Solano Avenue Co-op Apartments in North Berkeley is the first affordable housing project in this high-resource neighborhood.

For renters, the discovery that their home has been sold to new owners can bring a sense of dread and uncertainty. Will my rent be raised significantly? Will my family be evicted? Where can I find another affordable home in this community?

In response, housing advocates are increasingly calling for policies and programs that can help transition properties to tenant or community ownership at the initiation of a sale. Opportunity to Purchase Acts (OPAs) – one of these policy innovations – require property owners to give their tenants and/or community groups a Notice of Intent to Sell and provide them a first chance to make a purchase offer.

Variations of these policies include Tenant Opportunity to Purchase Acts (TOPAs) or Community Opportunity to Purchase Acts (COPAs), the latter being for mission-driven housing organizations. Either can allow groups the chance to match any final offer made by another party. Some communities across California – including Berkeley and Los Angeles County – have launched community campaigns to pass OPA policies, following San Francisco’s passage of a COPA In 2019. 

Solano Avenue Co-op Apartments, a 4-story white apartment building with 3 cars parked in front
Solano Avenue Co-op Apartments (1685 Solano) in North Berkeley is the first affordable housing project in this high-resource neighborhood. This 13-unit building was preserved as permanently affordable housing for low-income households after the residents organized together and sought out resources to keep their homes after receiving Ellis Act Eviction notices from the building’s owners. The Bay Area Community Land Trust (BACLT) purchased the building in June 2022 after extensive negotiation and funding from the City’s Small Sites Program ($3.9 million) and Enterprise Community Loan Fund ($3.2 million).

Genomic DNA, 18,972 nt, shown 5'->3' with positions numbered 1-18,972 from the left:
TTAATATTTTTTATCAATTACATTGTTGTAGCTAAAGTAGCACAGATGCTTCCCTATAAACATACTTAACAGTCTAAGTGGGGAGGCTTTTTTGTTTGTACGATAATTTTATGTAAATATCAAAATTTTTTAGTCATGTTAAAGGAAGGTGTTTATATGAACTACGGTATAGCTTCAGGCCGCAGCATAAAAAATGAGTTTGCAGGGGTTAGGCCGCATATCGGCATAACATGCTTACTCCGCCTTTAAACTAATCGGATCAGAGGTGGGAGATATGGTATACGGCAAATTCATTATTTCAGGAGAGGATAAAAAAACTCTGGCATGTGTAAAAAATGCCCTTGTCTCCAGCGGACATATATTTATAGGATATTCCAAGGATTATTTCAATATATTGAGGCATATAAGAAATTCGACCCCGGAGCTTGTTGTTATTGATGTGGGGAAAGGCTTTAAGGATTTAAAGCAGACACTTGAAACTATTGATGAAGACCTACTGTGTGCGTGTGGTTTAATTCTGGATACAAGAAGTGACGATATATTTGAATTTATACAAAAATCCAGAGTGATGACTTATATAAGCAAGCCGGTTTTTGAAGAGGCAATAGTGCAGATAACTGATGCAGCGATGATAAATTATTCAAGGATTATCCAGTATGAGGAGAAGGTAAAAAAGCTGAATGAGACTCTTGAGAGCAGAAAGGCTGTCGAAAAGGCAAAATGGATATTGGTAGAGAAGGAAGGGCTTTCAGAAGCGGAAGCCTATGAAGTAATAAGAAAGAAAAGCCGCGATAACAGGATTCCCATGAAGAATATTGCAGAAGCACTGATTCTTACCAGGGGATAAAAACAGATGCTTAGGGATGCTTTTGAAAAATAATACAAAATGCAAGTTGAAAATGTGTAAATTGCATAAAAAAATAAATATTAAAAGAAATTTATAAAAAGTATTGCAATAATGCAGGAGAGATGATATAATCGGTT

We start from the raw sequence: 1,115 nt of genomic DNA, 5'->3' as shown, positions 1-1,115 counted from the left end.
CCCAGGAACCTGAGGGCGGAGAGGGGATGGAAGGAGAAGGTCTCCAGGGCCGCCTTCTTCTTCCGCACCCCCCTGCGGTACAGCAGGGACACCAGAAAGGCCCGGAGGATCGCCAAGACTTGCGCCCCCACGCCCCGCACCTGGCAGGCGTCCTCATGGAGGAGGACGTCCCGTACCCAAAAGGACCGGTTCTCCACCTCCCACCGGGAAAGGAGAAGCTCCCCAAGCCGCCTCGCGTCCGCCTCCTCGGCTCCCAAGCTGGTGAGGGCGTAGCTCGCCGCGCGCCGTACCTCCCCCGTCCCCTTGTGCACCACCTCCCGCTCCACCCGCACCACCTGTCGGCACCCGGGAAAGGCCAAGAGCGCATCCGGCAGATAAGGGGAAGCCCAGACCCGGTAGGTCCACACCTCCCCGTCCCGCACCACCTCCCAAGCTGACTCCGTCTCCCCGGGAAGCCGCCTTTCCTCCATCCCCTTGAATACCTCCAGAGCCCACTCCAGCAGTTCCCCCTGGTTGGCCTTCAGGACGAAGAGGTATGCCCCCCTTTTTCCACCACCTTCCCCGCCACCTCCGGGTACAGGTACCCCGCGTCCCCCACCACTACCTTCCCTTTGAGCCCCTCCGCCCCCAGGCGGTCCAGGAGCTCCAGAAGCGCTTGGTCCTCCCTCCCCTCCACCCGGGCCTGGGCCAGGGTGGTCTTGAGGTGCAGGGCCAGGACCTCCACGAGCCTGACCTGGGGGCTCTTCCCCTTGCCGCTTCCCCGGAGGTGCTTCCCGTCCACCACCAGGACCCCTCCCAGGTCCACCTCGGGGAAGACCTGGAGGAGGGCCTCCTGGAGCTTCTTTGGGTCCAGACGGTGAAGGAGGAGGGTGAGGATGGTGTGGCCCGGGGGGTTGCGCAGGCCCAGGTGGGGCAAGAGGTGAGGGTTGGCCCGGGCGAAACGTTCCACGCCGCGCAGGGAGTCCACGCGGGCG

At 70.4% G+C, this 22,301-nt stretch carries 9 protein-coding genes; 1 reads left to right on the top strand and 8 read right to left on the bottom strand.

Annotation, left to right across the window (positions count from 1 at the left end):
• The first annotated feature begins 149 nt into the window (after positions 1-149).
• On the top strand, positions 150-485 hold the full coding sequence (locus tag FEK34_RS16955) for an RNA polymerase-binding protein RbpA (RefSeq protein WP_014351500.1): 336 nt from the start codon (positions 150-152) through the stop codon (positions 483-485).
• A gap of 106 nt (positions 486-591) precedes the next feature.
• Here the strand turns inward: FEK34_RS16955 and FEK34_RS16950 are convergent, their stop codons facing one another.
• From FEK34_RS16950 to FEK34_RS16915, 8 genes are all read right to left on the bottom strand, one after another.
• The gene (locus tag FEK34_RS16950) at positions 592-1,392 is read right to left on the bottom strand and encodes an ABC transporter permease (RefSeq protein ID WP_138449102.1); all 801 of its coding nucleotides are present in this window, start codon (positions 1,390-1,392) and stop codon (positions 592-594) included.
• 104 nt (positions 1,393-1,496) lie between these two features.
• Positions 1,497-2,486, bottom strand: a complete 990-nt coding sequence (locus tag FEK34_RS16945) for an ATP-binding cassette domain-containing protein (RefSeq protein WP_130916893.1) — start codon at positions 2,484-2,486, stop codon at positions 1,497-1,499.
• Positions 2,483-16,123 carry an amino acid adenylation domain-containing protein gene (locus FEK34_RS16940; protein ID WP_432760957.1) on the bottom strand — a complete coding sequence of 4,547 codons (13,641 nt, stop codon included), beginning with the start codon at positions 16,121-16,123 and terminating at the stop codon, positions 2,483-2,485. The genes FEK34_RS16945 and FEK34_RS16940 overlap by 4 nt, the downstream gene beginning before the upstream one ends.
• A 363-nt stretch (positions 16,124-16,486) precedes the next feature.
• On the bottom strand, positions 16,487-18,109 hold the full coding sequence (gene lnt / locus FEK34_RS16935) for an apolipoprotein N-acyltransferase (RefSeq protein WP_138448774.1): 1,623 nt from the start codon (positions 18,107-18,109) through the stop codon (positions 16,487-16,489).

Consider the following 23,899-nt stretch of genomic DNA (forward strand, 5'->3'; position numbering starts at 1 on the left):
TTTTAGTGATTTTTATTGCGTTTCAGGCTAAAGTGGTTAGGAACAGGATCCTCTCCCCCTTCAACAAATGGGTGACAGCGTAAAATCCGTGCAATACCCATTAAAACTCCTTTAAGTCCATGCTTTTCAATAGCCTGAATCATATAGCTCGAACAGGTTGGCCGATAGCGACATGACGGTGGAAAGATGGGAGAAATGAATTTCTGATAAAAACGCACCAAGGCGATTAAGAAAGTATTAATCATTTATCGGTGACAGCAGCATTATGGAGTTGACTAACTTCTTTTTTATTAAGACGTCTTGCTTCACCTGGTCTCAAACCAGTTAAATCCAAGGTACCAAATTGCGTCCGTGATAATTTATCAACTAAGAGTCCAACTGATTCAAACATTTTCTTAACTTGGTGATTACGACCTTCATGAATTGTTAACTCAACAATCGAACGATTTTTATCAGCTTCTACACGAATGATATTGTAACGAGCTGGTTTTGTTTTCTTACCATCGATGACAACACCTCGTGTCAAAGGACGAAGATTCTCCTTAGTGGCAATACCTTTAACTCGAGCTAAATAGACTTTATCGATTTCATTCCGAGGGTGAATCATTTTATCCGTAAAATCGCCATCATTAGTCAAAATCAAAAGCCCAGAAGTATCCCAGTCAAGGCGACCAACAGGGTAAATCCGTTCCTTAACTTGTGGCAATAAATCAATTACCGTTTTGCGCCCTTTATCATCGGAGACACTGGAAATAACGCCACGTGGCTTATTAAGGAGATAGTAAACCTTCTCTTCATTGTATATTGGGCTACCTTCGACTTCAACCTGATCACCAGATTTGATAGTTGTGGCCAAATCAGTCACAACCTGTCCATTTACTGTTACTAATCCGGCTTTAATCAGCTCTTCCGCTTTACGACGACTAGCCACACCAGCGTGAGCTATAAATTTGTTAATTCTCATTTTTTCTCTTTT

Are Opportunity to Purchase Acts Effective?

OPAs can be a catalytic piece of an overall affordable housing preservation strategy. Preservation, sometimes known as acquisition/rehabilitation, occurs when mission-driven buyers or tenants purchase unsubsidized, market-rate buildings and then rehabilitate and preserve them as affordable for the long term. 

Preservation is a proven approach to ensuring the affordability of housing where lower-income households are already living, particularly in high-cost areas where households could be at heightened risk of displacement. This technique faces several challenges throughout the various phases from acquisition to rehabilitation to long-term stewardship. Three specific challenges typically occur early in the process:

  1. Tenants/mission-driven buyers lack information: Prospective tenant and nonprofit buyers may not know that the property might soon be available for sale since many properties of five or more units are bought and sold via brokerages and are never publicly listed.
  2. Insufficient time to organize and respond to a sale: Prospective tenant and nonprofit buyers need more time than typical investors to close on a sale. Tenants often need weeks to create tenant associations so they can organize purchases, while nonprofit organizations need time to assemble structured financing from multiple private and public sources.  
  3. Insufficient and slow funding: Most jurisdictions currently do not have dedicated funding for affordable housing preservation, and state and federal resources are also insufficient. 

OPAs address the first two challenges by requiring property owners to provide a notice of intent to sell and a right of first offer and/or refusal, which levels the playing field between investor-buyers and community-based buyers. Washington, D.C., adopted the first TOPA policy in the country in 1980, and since 2006 alone, the policy has been used by tenants and nonprofits to purchase 19,000 homes, over 16,000 of which are affordable. Additionally, TOPA in D.C. has enabled the creation of approximately 4,400 homes within limited equity housing cooperatives, entities that provide ownership pathways for lower-income households for whom traditional homeownership is often out of reach.